|Suggested Meaning:||‘field of the crossing over the ridge’|
|First element||Gaelic achadh ‘field’|
|Second element||1. Gaelic crosg ‘crossing over the ridge’|
|Second element||2. Gaelic crois ‘cross’|
|Second element||3. Gaelic croich ‘gallows’|
|Blaeu Coila (1654):||Litil AchincorB , Midle AchincorB, AchincorB b.|
|OS Name Books (1855-57):||Auchincross (Auchincrofs)|
|Location:||Ordnance Survey (1892-1960)|
|Valuation Roll 1885:||Auchencross, Hall of Auchencross|
|Valution Roll 1940:||Auchincross, Hall of Auchincross|
|Current Status:||Demolished for purposes of opencast mining|
|Other Early Forms:|
|Auchincors (1530), Auchincorse (1531), Auchincors (1607), Auchincorse (1607), Auchincroce (1608), Auchincroshe (1648), Auchincorse (mR), Haw of Auchincorse (mR), Auchencrofs (mA)|
|Map of Ayrshire (1775), mR=Roy Military Map (1747/55)|
Johan Blaeu’s map Coila Provincia, Atlus Novus (1654) shows the two properties Midle AchincorB and Litl AuchincorB on the banks of AuchincorB burn. A ‘middle’ property begs the question if a third named property e.g Upper or Nether AuchincorB. Through time the two properties came to be known as Hall of Auchencross, the larger property and Auchincross to the south.
1st element |Gaelic achadh ‘field’
Typically places names beginning with the elements achin-, auchen or auchin- would have started out as field names indicative of ancillary farming activity by Gaelic speaking settlers  and are all anglicised forms of Gaelic achadh ‘field’.
2nd element| –cross
Three possibilities emerge for the meaning of the second element of Auchincross. These are presented here in order of the most probable.
2nd element | 1. Gaelic crosg “crossing over the ridge”
The OS Map (1888-1913) below perfectly illustrates the location of both the Auchincross properties between Rigfoot (bottom of the ridge) and Righead (top of the ridge). The modern day crossing over the ridge is the ‘back road’ from New Cumnock to Cumnock, shown on the east of the map. A later cottage about 1/2 mile to the west and on the lands of Auchencross was named Crosshill.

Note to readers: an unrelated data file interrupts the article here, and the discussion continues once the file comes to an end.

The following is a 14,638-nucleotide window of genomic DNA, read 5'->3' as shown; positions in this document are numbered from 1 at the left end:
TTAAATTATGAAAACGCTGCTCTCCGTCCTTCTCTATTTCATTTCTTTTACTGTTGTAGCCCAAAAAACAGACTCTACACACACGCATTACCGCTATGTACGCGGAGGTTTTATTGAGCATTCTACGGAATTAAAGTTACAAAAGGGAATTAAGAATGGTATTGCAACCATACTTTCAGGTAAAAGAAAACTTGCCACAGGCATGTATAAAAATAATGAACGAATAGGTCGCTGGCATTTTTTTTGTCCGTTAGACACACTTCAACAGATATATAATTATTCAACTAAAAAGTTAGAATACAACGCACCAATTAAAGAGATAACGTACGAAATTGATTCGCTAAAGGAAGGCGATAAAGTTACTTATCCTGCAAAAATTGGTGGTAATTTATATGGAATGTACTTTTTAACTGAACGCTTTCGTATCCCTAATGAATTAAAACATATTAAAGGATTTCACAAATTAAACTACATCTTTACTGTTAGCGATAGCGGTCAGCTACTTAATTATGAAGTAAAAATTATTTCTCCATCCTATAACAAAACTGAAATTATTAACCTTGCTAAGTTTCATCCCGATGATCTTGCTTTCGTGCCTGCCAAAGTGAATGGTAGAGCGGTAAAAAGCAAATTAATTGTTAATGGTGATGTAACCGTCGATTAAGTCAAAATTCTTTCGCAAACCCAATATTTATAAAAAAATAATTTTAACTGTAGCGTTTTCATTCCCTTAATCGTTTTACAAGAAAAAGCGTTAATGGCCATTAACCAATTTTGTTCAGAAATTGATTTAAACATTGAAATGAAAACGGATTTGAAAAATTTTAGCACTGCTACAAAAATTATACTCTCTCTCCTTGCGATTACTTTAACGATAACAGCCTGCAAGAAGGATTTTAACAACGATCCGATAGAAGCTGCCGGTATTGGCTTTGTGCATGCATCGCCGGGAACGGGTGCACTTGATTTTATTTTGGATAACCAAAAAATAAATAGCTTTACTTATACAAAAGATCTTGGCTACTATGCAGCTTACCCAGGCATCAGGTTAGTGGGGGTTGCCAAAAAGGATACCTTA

The most likely meaning of the name Auchincross is Gaelic achadh na crosg “field of the crossing over the ridge”.
2nd element | 2.Gaelic crois, (pronounced: crosh) ‘a cross’ .
Note the pronunciation supports early forms Auchincroce (1608), Auchincroshe (1648).
Although fragments of ancient Christian crosses have been found in the east of the parish of New Cumnock, near Mansfield and Over Cairn, there are no records of any finds of this nature in the lands of Auchincross.
However adjacent to Hall of Auchincross are the lands of Wellhill and wells are often associated with Christian sites. Here again there is no evidence of an ancient well or a dedication to a well such as St. Bride’s Well in the parish of Coylton. It is also worth noting that further west within a couple miles of Auchencross there are a number of names with possible Christian origins e.g. Carniven ( G. naomh ‘holy, saint’), Carsgailoch (G. cailleich, nun), Pappethill (G. papanach ‘popish).
2nd element | 3. Gaelic croich ‘gallows‘
According to local tradition the Laird of Auchincross resident in the ancient Hall of Auchincross tried local criminals at the nearby Court Knowe. Those found guilty of serious crimes were later hanged at the Gallows Knowe.
On the Ordnance Survey map of 1858 the site of the Old Hall is shown within the grounds of the farm Hall of Auchincross at that time and the site of the Court Knowe is marked some 200 yards to the south-east.
The Ordnance Survey Namebook (1855-57) entries for Hall of Auchincross and Court Knowe some 200 yards to the south-east of the Hall read –